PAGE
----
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Japan exports drop 46% in January

Japan exports drop 46% in January

Japan's trade deficit hit 952.6bn yen ($9.9bn; £6.8bn) in January, the largest since records began in 1980. Demand for Japanese cars in particular dropped by 69%.

Trade in electronics and other goods has also slumped as global economies and consumer spending contract, pushing Japan deeper into recession.

Japanese exports to the US, which is at the centre of the slide, fell nearly 53% in January while shipments to the European Union retracted by 47%, Japan's finance ministry said.

"Exports to Asia, particularly to China, are tumbling at about the same pace as shipments to the United States, signalling that even China's economy may be shrinking," said Takeshi Minami, chief economist at Norinchukin Research Institute.

Exports to Asia dropped 47%, while those to China fell 45%.

Japan's export-led economy had previously been thought to be immune to the worst effects of the global recession, the AFP news agency reported.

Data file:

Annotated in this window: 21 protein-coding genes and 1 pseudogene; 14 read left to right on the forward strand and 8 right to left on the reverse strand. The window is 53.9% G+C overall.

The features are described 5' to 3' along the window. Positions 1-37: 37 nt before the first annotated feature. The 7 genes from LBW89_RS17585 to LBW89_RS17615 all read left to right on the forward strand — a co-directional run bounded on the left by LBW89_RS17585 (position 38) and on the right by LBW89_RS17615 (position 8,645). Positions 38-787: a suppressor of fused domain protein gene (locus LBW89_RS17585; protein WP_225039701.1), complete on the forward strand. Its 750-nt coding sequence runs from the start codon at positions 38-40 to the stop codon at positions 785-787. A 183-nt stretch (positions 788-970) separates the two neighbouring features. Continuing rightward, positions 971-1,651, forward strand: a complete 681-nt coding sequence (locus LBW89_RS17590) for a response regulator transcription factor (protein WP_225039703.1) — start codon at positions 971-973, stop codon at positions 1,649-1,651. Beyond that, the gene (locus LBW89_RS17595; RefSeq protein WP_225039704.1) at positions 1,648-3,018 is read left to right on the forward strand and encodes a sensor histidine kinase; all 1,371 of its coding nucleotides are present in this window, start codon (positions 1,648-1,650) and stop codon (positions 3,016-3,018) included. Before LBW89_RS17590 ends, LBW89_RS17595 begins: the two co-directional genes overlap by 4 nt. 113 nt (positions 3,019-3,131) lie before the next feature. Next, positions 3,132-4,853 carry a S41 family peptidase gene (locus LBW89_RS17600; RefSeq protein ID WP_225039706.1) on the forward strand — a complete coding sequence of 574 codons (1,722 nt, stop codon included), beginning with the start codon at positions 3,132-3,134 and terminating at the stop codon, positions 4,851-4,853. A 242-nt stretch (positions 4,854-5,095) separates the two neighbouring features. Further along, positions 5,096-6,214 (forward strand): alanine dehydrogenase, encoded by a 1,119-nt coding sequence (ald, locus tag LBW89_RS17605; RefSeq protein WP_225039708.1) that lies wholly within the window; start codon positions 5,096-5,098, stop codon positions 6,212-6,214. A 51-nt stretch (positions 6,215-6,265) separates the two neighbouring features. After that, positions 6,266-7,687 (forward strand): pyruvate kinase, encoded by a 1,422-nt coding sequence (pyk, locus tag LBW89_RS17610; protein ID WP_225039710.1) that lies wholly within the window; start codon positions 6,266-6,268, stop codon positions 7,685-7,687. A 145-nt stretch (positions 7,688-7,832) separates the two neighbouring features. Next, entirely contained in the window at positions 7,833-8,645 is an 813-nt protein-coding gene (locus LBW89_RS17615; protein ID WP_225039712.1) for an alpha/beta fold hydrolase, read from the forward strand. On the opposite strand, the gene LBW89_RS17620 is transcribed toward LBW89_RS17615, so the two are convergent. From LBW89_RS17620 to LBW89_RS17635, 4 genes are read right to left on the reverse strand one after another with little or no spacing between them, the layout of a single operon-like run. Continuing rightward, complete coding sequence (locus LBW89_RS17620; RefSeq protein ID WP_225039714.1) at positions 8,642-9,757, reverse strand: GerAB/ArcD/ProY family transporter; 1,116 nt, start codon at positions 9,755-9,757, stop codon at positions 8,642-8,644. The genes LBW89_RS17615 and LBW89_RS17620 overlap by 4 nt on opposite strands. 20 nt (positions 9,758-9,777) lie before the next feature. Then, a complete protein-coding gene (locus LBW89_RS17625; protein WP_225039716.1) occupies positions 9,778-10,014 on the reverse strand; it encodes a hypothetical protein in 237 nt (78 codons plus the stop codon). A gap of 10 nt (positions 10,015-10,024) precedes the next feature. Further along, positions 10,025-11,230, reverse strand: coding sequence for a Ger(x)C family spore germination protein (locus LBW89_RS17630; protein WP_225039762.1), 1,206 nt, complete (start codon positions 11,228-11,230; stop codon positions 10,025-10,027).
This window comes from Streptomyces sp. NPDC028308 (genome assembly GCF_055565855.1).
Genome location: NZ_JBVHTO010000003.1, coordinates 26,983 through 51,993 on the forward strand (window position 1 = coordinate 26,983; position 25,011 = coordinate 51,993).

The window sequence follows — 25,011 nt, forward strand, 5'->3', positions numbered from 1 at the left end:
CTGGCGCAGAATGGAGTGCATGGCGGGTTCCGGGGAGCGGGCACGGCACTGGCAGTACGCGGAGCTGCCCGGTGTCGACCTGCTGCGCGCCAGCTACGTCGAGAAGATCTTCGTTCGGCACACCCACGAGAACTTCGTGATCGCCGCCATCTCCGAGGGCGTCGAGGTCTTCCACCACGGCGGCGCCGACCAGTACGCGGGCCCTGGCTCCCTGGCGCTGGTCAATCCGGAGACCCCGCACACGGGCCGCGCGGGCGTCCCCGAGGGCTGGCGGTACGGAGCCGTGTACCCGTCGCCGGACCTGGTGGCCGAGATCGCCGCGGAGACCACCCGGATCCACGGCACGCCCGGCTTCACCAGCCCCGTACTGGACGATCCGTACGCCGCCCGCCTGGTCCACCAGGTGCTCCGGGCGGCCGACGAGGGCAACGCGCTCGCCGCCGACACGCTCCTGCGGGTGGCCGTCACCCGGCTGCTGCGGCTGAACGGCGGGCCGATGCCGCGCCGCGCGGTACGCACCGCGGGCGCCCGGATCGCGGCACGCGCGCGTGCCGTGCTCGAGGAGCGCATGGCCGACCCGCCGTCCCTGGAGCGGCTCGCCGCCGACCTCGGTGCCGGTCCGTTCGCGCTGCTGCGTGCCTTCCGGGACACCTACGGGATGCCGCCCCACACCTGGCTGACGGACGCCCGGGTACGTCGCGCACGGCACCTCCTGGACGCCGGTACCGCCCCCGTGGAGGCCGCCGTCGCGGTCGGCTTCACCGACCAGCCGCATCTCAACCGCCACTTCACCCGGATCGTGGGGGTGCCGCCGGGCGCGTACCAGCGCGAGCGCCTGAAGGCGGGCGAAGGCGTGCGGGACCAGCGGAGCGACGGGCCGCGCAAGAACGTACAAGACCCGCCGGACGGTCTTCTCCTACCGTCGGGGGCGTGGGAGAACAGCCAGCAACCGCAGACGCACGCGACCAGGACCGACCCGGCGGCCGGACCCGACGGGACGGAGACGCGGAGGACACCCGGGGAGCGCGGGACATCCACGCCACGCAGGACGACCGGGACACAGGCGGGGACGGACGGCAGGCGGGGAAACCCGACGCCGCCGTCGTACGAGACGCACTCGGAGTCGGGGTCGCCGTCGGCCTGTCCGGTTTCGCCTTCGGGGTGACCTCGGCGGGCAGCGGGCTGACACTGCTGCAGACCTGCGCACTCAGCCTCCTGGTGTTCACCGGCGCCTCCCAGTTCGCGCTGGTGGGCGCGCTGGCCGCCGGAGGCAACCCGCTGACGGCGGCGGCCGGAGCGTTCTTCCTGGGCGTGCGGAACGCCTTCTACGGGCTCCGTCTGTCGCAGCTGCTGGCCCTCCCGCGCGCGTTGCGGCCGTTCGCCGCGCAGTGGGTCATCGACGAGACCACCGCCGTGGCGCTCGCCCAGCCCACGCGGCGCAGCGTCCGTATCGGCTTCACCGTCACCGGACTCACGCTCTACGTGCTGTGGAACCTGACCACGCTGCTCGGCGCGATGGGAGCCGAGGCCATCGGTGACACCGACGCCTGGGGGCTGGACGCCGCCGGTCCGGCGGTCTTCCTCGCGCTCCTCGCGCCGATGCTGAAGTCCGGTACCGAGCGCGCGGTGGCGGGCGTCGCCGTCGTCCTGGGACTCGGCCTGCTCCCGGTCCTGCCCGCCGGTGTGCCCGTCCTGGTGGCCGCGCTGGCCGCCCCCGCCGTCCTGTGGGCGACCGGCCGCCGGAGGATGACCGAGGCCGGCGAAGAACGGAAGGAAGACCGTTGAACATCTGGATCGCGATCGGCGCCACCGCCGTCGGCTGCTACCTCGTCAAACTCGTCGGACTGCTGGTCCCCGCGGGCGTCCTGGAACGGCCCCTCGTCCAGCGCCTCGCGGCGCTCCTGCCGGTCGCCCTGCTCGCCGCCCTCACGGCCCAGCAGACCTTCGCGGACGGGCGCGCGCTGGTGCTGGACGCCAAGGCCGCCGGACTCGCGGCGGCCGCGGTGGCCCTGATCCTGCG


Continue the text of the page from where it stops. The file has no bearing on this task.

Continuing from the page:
The government said last week that Japan's economy was in its most serious crisis since World War II, after it contracted at an annualised rate of 12.7% in the last quarter of 2008.

This was its worst performance in almost 35 years, officials said.

In response, the government is pushing bills through parliament to implement a stimulus plan, including a cash handout of at least $130 for each Japanese taxpayer, the BBC's Roland Buerk reports from Tokyo.

But any bold moves may be difficult to push through because of the unpopularity of Prime Minister Taro Aso, our correspondent says.

US President Barack Obama and Mr Aso have agreed to work together to stimulate economic demand and fight protectionism as the latter visits the US.

The US and Japanese economies are respectively the world's largest and second-largest.

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